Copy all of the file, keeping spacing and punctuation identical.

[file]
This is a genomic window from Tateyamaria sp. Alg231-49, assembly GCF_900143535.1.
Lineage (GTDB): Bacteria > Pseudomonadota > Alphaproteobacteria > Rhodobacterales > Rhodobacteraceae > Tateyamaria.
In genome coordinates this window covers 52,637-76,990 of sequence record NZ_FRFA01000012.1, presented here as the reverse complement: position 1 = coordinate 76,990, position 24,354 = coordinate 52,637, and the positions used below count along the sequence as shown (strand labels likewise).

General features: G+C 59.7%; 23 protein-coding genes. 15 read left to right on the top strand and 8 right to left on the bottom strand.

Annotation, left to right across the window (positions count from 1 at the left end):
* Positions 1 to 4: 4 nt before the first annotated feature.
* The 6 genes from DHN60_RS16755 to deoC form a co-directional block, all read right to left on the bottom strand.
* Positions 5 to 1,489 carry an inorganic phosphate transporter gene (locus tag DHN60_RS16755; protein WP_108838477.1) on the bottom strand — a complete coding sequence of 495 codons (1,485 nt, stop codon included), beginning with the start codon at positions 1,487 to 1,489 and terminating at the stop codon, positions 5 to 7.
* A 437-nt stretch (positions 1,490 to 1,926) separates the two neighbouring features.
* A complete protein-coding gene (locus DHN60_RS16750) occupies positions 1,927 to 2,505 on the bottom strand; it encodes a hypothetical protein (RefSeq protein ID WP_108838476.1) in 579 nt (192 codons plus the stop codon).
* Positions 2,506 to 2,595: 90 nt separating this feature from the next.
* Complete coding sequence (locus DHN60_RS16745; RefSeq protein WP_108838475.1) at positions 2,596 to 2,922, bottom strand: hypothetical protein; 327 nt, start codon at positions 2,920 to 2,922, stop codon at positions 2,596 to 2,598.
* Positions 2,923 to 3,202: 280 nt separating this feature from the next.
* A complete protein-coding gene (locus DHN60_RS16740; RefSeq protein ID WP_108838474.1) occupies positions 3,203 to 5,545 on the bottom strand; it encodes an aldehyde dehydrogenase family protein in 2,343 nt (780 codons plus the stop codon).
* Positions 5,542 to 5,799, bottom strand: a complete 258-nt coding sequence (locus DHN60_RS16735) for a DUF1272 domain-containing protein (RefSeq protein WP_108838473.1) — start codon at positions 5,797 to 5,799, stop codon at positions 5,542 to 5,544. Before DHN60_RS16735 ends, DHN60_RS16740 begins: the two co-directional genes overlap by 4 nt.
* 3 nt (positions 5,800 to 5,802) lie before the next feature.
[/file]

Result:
This is a genomic window from Tateyamaria sp. Alg231-49, assembly GCF_900143535.1.
Lineage (GTDB): Bacteria > Pseudomonadota > Alphaproteobacteria > Rhodobacterales > Rhodobacteraceae > Tateyamaria.
In genome coordinates this window covers 52,637-76,990 of sequence record NZ_FRFA01000012.1, presented here as the reverse complement: position 1 = coordinate 76,990, position 24,354 = coordinate 52,637, and the positions used below count along the sequence as shown (strand labels likewise).

General features: G+C 59.7%; 23 protein-coding genes. 15 read left to right on the top strand and 8 right to left on the bottom strand.

Annotation, left to right across the window (positions count from 1 at the left end):
* Positions 1 to 4: 4 nt before the first annotated feature.
* The 6 genes from DHN60_RS16755 to deoC form a co-directional block, all read right to left on the bottom strand.
* Positions 5 to 1,489 carry an inorganic phosphate transporter gene (locus tag DHN60_RS16755; protein WP_108838477.1) on the bottom strand — a complete coding sequence of 495 codons (1,485 nt, stop codon included), beginning with the start codon at positions 1,487 to 1,489 and terminating at the stop codon, positions 5 to 7.
* A 437-nt stretch (positions 1,490 to 1,926) separates the two neighbouring features.
* A complete protein-coding gene (locus DHN60_RS16750) occupies positions 1,927 to 2,505 on the bottom strand; it encodes a hypothetical protein (RefSeq protein ID WP_108838476.1) in 579 nt (192 codons plus the stop codon).
* Positions 2,506 to 2,595: 90 nt separating this feature from the next.
* Complete coding sequence (locus DHN60_RS16745; RefSeq protein WP_108838475.1) at positions 2,596 to 2,922, bottom strand: hypothetical protein; 327 nt, start codon at positions 2,920 to 2,922, stop codon at positions 2,596 to 2,598.
* Positions 2,923 to 3,202: 280 nt separating this feature from the next.
* A complete protein-coding gene (locus DHN60_RS16740; RefSeq protein ID WP_108838474.1) occupies positions 3,203 to 5,545 on the bottom strand; it encodes an aldehyde dehydrogenase family protein in 2,343 nt (780 codons plus the stop codon).
* Positions 5,542 to 5,799, bottom strand: a complete 258-nt coding sequence (locus DHN60_RS16735) for a DUF1272 domain-containing protein (RefSeq protein WP_108838473.1) — start codon at positions 5,797 to 5,799, stop codon at positions 5,542 to 5,544. Before DHN60_RS16735 ends, DHN60_RS16740 begins: the two co-directional genes overlap by 4 nt.
* 3 nt (positions 5,800 to 5,802) lie before the next feature.